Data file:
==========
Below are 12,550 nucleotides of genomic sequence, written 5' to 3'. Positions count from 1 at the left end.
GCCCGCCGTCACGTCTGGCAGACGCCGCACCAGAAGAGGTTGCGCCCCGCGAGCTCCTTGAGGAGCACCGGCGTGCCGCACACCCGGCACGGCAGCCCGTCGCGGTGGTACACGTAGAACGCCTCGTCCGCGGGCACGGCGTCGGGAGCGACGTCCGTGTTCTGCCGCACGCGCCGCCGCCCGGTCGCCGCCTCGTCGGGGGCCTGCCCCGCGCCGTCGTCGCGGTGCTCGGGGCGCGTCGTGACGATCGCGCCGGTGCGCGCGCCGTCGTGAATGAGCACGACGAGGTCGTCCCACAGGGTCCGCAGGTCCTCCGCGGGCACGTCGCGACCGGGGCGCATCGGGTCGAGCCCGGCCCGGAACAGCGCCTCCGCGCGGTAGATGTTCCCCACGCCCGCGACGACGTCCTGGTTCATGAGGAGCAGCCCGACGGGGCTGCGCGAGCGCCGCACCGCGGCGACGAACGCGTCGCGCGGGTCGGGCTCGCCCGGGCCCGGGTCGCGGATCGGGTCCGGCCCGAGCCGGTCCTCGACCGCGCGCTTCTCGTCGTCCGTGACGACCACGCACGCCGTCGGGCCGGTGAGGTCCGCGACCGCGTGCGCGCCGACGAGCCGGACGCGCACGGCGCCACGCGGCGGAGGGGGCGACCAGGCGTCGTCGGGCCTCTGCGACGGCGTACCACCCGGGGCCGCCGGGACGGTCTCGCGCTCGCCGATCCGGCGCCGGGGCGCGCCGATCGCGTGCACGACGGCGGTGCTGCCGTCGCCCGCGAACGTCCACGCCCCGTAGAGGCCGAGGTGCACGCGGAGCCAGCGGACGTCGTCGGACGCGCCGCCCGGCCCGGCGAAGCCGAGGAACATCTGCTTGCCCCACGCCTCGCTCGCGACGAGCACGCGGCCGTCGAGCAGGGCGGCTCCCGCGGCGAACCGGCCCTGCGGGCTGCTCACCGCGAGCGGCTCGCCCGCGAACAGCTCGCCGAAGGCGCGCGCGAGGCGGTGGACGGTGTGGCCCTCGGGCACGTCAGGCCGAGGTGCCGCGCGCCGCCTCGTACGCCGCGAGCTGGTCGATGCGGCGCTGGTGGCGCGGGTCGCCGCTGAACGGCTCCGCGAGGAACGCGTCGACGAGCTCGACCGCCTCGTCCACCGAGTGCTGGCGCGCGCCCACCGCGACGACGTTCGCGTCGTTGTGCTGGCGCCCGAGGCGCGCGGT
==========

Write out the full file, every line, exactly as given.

Below are 12,550 nucleotides of genomic sequence, written 5' to 3'. Positions count from 1 at the left end.
GCCCGCCGTCACGTCTGGCAGACGCCGCACCAGAAGAGGTTGCGCCCCGCGAGCTCCTTGAGGAGCACCGGCGTGCCGCACACCCGGCACGGCAGCCCGTCGCGGTGGTACACGTAGAACGCCTCGTCCGCGGGCACGGCGTCGGGAGCGACGTCCGTGTTCTGCCGCACGCGCCGCCGCCCGGTCGCCGCCTCGTCGGGGGCCTGCCCCGCGCCGTCGTCGCGGTGCTCGGGGCGCGTCGTGACGATCGCGCCGGTGCGCGCGCCGTCGTGAATGAGCACGACGAGGTCGTCCCACAGGGTCCGCAGGTCCTCCGCGGGCACGTCGCGACCGGGGCGCATCGGGTCGAGCCCGGCCCGGAACAGCGCCTCCGCGCGGTAGATGTTCCCCACGCCCGCGACGACGTCCTGGTTCATGAGGAGCAGCCCGACGGGGCTGCGCGAGCGCCGCACCGCGGCGACGAACGCGTCGCGCGGGTCGGGCTCGCCCGGGCCCGGGTCGCGGATCGGGTCCGGCCCGAGCCGGTCCTCGACCGCGCGCTTCTCGTCGTCCGTGACGACCACGCACGCCGTCGGGCCGGTGAGGTCCGCGACCGCGTGCGCGCCGACGAGCCGGACGCGCACGGCGCCACGCGGCGGAGGGGGCGACCAGGCGTCGTCGGGCCTCTGCGACGGCGTACCACCCGGGGCCGCCGGGACGGTCTCGCGCTCGCCGATCCGGCGCCGGGGCGCGCCGATCGCGTGCACGACGGCGGTGCTGCCGTCGCCCGCGAACGTCCACGCCCCGTAGAGGCCGAGGTGCACGCGGAGCCAGCGGACGTCGTCGGACGCGCCGCCCGGCCCGGCGAAGCCGAGGAACATCTGCTTGCCCCACGCCTCGCTCGCGACGAGCACGCGGCCGTCGAGCAGGGCGGCTCCCGCGGCGAACCGGCCCTGCGGGCTGCTCACCGCGAGCGGCTCGCCCGCGAACAGCTCGCCGAAGGCGCGCGCGAGGCGGTGGACGGTGTGGCCCTCGGGCACGTCAGGCCGAGGTGCCGCGCGCCGCCTCGTACGCCGCGAGCTGGTCGATGCGGCGCTGGTGGCGCGGGTCGCCGCTGAACGGCTCCGCGAGGAACGCGTCGACGAGCTCGACCGCCTCGTCCACCGAGTGCTGGCGCGCGCCCACCGCGACGACGTTCGCGTCGTTGTGCTGGCGCCCGAGGCGCGCGGT